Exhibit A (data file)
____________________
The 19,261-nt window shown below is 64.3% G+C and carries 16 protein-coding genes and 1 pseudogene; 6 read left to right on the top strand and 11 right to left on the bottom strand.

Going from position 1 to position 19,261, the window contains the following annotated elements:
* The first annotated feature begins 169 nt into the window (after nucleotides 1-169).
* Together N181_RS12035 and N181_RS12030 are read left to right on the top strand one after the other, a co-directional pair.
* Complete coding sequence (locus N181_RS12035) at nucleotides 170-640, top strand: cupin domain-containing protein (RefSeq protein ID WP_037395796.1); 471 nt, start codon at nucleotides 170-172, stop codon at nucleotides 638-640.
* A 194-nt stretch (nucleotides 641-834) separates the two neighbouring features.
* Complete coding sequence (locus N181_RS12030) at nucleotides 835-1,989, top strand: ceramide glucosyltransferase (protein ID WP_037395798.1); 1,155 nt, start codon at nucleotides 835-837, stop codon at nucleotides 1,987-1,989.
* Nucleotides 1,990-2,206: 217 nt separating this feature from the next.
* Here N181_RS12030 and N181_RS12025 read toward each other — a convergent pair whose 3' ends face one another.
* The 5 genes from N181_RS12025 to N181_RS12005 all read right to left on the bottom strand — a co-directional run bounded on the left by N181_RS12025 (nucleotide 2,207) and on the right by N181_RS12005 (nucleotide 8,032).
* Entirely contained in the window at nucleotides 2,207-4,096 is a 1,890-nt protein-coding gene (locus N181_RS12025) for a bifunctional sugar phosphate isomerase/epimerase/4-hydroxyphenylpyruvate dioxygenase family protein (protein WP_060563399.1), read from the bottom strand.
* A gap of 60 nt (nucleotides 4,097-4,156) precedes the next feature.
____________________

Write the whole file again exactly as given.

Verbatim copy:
The 19,261-nt window shown below is 64.3% G+C and carries 16 protein-coding genes and 1 pseudogene; 6 read left to right on the top strand and 11 right to left on the bottom strand.

Going from position 1 to position 19,261, the window contains the following annotated elements:
* The first annotated feature begins 169 nt into the window (after nucleotides 1-169).
* Together N181_RS12035 and N181_RS12030 are read left to right on the top strand one after the other, a co-directional pair.
* Complete coding sequence (locus N181_RS12035) at nucleotides 170-640, top strand: cupin domain-containing protein (RefSeq protein ID WP_037395796.1); 471 nt, start codon at nucleotides 170-172, stop codon at nucleotides 638-640.
* A 194-nt stretch (nucleotides 641-834) separates the two neighbouring features.
* Complete coding sequence (locus N181_RS12030) at nucleotides 835-1,989, top strand: ceramide glucosyltransferase (protein ID WP_037395798.1); 1,155 nt, start codon at nucleotides 835-837, stop codon at nucleotides 1,987-1,989.
* Nucleotides 1,990-2,206: 217 nt separating this feature from the next.
* Here N181_RS12030 and N181_RS12025 read toward each other — a convergent pair whose 3' ends face one another.
* The 5 genes from N181_RS12025 to N181_RS12005 all read right to left on the bottom strand — a co-directional run bounded on the left by N181_RS12025 (nucleotide 2,207) and on the right by N181_RS12005 (nucleotide 8,032).
* Entirely contained in the window at nucleotides 2,207-4,096 is a 1,890-nt protein-coding gene (locus N181_RS12025) for a bifunctional sugar phosphate isomerase/epimerase/4-hydroxyphenylpyruvate dioxygenase family protein (protein WP_060563399.1), read from the bottom strand.
* A gap of 60 nt (nucleotides 4,097-4,156) precedes the next feature.